Elephant Speed

Posted by on Jan 20, 2014 in Blog | 3 comments

Elephant Speed

“Why are you in such a hurry?” the elephant asked in a booming, resonant voice that echoed against the cave walls. It was my first journey circle. Eyes closed, I tranced to the repetitive sound of the drum. Boom. Boom. Boom. Boom. The looming presence of a giant, shadowy figure with huge palm-like ears and a long waving trunk came into my mind.

 

“Yes,” I thought, “why ARE we in such a hurry?” Just where are we trying to get to so very quickly?

 

Guilty as charged. In a world of short cuts and quick fixes, it’s easy to forget – even distrust – the benefits of going slow. Egged on by the stereotype that bigger-better-harder-faster gets the goal, we put our lives on cruise control, close our eyes and drive, full speed a head.

 

But what is the cost?

 

This week, driving across country on my way from San Francisco to my new home in Philadelphia, I got a chance to taste the thrill of speed, along with the downside it can bring.

 

It was late in the evening. Winding around the highway curves at eighty miles an hour, I made my way across the Eastern part of Wyoming. I was intent on reaching Colorado in time for dinner with a good friend. We’d made a date, and nothing would get in my way. I could feel the anxiety of having a deadline rise in my body – something that wasn’t present on the earlier legs of my trip.

 

A warning sign flashed: “Heavy winds ahead; high blowover risk.” Noted. Good thing I’m not a truck. Right?

 

Having received a warning for my speed a few hours earlier, I decelerated to seventy-five, and locked into cruise control. There, that would keep my lead foot from getting the better of me.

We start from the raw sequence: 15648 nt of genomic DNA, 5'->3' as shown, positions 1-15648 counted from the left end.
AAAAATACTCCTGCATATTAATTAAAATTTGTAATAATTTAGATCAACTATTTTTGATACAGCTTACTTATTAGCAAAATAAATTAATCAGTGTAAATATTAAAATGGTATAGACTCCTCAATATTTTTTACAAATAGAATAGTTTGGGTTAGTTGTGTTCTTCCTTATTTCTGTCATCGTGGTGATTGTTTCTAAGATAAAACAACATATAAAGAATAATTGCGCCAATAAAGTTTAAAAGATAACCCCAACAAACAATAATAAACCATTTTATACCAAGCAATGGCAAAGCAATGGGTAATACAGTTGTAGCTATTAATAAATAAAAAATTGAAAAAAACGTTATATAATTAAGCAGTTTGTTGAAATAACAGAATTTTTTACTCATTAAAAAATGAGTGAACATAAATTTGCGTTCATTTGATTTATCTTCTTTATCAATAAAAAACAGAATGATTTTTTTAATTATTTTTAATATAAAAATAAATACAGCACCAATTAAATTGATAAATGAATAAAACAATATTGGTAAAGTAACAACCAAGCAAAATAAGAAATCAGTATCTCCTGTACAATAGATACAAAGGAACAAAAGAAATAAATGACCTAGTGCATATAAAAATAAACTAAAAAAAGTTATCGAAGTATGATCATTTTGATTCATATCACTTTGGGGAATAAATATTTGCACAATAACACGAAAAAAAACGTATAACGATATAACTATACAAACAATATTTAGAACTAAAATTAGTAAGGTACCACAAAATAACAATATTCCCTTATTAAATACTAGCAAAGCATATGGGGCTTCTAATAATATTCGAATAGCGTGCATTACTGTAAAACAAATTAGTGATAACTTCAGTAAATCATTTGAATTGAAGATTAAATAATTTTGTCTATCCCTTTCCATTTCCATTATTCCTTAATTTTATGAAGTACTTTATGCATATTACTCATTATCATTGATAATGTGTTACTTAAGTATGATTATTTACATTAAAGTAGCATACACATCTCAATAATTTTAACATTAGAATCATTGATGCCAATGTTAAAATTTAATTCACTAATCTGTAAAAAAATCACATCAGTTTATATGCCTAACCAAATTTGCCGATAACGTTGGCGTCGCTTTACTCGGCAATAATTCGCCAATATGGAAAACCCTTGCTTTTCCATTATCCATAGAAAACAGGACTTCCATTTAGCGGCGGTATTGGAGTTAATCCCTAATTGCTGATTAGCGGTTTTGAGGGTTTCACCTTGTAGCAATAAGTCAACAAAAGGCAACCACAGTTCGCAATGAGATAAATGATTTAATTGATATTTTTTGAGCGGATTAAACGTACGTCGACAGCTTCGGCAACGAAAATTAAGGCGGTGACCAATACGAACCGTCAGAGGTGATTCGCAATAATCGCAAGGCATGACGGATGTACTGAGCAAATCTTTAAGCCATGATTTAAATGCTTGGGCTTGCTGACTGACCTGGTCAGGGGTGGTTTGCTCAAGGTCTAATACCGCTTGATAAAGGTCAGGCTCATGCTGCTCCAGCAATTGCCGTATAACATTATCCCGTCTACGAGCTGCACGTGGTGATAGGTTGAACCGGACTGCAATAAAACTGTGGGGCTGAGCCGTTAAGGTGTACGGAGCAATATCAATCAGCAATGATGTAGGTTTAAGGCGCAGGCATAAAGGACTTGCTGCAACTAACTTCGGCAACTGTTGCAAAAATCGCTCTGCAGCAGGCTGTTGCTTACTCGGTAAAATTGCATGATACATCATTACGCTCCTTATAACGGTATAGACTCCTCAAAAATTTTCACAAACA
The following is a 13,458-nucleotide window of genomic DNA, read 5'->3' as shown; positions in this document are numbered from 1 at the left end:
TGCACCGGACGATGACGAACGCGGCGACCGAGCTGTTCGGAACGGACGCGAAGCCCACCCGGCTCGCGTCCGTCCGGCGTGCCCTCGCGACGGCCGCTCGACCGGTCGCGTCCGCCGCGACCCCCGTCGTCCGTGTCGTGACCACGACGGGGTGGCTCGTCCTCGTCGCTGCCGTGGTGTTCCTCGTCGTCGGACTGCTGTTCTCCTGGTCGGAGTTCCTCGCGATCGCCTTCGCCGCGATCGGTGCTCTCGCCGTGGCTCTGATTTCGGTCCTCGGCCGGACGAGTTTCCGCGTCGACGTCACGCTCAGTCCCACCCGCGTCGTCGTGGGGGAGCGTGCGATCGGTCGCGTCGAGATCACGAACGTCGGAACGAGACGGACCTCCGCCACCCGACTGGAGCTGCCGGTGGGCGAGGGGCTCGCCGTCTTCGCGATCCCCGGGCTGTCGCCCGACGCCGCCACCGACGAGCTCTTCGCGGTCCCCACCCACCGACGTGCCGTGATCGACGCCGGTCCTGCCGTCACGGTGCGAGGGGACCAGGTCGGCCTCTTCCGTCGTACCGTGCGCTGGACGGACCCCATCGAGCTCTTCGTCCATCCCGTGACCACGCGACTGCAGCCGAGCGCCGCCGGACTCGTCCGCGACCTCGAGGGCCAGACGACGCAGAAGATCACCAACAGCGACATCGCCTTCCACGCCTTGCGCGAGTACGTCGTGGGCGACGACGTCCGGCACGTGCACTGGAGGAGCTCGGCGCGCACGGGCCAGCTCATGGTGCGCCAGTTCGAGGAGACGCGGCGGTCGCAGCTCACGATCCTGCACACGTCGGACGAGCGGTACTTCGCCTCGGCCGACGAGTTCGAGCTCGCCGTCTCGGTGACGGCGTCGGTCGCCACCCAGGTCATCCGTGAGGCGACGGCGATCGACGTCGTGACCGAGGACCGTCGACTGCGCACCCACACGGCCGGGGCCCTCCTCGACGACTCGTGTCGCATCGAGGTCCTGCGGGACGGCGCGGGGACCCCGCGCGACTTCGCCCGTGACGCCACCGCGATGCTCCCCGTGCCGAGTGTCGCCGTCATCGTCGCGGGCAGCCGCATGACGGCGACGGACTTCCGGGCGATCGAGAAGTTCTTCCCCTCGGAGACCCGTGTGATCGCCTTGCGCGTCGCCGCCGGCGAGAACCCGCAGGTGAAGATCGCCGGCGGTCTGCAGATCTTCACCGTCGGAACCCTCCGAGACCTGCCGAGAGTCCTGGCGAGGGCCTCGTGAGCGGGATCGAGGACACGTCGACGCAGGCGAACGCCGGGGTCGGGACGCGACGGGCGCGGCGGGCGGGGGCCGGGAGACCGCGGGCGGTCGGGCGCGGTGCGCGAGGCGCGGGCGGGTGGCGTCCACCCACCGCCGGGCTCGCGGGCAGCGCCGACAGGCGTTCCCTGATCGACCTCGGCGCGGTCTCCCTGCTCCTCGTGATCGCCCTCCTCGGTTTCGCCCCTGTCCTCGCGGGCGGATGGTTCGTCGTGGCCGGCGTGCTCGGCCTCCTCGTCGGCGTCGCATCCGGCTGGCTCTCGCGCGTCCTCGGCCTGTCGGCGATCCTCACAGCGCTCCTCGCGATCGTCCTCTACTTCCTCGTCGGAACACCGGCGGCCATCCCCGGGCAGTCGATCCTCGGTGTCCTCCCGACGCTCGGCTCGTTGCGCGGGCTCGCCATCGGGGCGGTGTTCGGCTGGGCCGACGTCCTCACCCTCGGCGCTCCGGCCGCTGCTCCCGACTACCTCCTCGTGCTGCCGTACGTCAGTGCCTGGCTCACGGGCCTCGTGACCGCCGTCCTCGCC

Yet it still felt fast. Gusts of wind blew snow across the road, obscuring my vision for ten to fifteen seconds at a time. Then again, clear. I braced my body and tried to relax my grip on the wheel. I can do this.

 

But suddenly the road curved sharply to the left. Blowing wind scattered a thick layer of snow across the pavement and reduced my vision to the tail-lights of the two cars in front of me. It happened too fast to disengage cruise control, and I knew better than to slam on the break. Breath.

 

A gust of wind gripped my car, and I lost control. It was as if time stood still. “I might be going into the rail,” a voice in my head whispered matter-of-factly. I knew it to be true. Relaxing my arms, I focused my gaze on the clear road just meters ahead on the other side of the curve. The car swerved, first left, then right. Once, twice we were rocked harshly side to side. The pile of luggage on my passenger seat slid toward me, a heavy bag falling from the top of the pile onto me, bruising my arm. For a few seconds my breath hung, suspended.

 

Then calm.

 

We were coasting along smoothly again, the tail lights of my fellow travelers moving slowly ahead and out of sight.

 

It took a few deeper breaths to realize that I was, in fact, now coasting. The weight of the bag had knocked my gear shift into neutral, probably saving my life.